Years ago, Frito-Lay had a whole line of Go Snacks in cans, designed to fit in your car's cup holder and then be poured directly into your mouth, including a Flamin' Hot Cheetos version. ...

from Snack Reviews
by August 24, 2019 at 11:41AM August 24, 2019 at 06:58AM - Probably the best voxel destruction physics ever

Video games have done destruction for years, but I've never seen a virtual world get smashed up quite like this before.

Dennis Gustafsson is a physics and graphics programmer and game developer from Sweden who's working on a project that involves destroying voxels.

The destruction is realistic and incredibly detailed. Pipes fall after their supports are blown away. Bricks drop to the floor as holes are blown in walls. Roofs collapse as supporting structures are torn to shreds. Everything moves and crashes together realistically, and the materials seem to behave like they should.

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from August 24, 2019 at 06:15AM - Gamescom 2019: did ray tracing finally find its killer app?

There were many highlights for Digital Foundry at this year's Gamescom, from the impressive Switch line-up to the hugely impressive retro-inspired Wrath: Aeon of Ruin. We'll be covering both of those soon - but with the absence of any next-gen console reveal, it was Nvidia that provided the most tantalising glimpse of the future of games technology. Almost one year after its RTX video cards launched, there's the sense that support for hardware-accelerated ray tracing is gathering momentum and in Minecraft RTX, there's a near-total implementation of RT that sets the imagination on fire.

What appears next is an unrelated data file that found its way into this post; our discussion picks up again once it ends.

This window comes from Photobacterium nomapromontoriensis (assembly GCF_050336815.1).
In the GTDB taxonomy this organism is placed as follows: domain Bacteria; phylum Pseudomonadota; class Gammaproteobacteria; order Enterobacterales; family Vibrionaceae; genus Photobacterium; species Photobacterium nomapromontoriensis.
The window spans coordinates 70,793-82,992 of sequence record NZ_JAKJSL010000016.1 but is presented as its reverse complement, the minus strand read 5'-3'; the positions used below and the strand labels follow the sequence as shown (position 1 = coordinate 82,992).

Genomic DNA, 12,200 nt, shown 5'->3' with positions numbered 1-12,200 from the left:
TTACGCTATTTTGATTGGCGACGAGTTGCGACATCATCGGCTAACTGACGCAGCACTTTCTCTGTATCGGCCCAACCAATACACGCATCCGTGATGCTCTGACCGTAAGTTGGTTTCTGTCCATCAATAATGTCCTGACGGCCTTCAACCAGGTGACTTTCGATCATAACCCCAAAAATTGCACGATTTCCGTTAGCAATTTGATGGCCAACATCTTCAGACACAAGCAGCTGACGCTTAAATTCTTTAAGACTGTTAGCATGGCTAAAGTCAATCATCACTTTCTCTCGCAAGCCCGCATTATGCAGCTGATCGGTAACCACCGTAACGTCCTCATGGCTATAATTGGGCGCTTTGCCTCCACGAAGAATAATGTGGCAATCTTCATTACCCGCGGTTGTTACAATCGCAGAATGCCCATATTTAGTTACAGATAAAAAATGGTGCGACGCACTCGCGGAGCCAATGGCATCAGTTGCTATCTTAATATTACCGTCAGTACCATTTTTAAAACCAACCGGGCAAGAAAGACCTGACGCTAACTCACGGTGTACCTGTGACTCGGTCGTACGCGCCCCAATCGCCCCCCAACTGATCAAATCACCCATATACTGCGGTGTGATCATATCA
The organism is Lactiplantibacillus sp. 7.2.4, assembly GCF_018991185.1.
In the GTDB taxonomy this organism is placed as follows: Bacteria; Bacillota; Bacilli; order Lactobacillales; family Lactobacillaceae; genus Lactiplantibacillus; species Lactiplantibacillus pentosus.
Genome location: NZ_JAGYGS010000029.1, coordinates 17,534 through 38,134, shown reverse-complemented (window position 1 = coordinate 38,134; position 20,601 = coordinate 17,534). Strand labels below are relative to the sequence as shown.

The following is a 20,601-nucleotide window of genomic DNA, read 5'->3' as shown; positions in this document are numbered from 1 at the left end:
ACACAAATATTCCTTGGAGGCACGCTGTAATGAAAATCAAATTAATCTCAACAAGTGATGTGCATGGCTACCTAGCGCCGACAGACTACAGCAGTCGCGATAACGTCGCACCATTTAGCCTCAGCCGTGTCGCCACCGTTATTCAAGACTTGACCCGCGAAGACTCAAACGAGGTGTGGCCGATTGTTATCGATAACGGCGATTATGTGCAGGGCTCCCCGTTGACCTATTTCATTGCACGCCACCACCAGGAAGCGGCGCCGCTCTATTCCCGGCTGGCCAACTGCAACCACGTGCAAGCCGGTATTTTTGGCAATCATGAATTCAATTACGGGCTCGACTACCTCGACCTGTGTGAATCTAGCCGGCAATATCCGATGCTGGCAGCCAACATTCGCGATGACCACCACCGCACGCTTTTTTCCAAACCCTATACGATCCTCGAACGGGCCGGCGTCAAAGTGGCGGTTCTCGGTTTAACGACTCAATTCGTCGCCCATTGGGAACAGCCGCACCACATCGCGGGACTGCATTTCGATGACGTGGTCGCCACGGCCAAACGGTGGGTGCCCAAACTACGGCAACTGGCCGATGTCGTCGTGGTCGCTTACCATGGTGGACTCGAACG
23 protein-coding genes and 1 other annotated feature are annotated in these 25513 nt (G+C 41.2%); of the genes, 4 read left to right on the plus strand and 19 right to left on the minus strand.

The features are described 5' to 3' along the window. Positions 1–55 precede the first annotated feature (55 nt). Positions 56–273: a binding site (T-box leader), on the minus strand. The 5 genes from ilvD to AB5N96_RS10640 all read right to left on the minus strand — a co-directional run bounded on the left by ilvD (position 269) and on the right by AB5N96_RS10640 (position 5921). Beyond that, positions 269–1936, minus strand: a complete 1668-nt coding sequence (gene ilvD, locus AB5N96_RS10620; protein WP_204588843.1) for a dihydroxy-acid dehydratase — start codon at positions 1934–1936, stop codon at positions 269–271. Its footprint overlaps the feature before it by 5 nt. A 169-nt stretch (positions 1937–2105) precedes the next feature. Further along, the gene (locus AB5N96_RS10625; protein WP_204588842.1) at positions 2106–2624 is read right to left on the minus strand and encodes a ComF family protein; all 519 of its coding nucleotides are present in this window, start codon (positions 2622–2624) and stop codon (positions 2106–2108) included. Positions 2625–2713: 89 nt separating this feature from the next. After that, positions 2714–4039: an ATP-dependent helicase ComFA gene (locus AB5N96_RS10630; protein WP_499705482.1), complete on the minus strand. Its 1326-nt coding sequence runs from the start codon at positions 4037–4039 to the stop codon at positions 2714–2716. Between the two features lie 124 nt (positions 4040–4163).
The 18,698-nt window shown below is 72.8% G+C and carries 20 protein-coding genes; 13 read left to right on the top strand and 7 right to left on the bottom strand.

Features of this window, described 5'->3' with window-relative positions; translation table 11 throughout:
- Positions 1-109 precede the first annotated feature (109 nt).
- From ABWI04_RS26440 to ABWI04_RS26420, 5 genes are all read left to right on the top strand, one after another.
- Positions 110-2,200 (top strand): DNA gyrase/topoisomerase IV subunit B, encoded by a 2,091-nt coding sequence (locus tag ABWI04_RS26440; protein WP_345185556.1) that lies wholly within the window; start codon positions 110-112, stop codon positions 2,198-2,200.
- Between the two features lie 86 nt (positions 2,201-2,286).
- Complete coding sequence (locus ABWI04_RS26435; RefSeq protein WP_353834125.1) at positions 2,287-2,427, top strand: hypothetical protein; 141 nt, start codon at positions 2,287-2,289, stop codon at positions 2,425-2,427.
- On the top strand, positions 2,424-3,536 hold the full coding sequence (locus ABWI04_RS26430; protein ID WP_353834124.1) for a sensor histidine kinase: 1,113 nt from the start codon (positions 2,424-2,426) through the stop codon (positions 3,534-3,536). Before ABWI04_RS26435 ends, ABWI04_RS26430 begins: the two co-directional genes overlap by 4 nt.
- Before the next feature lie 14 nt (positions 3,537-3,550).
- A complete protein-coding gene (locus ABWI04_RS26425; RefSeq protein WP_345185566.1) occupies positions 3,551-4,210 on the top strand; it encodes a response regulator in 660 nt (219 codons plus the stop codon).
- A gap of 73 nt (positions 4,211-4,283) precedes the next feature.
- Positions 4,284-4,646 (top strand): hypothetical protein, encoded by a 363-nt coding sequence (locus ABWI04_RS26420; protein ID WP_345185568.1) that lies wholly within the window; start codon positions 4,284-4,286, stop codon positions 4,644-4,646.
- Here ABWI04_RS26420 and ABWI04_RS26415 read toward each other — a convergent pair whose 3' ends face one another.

It's a far cry from the launch of the RTX cards at the tail end of September last year - a debut for new Nvidia hardware that fell short of its potential due to a lack of software support. Rasterisation performance gains over existing Pascal-based GPUs were minimal, meaning that the experience of gaming using, say, an RTX 2080 was virtually interchangeable with the existing GTX 1080 Ti in the same price bracket.

Ray tracing demonstrations at Gamescom 2018 showed rich potential, but nothing launched alongside the hardware - and even when showpiece game Battlefield 5 arrived with RT support, it took weeks of further development to get performance into the right place. More than that though, the briliant Metro Exodus aside, it was difficult to see where the momentum would come for further ray tracing support. Where were the big triple-A launches with RTX features?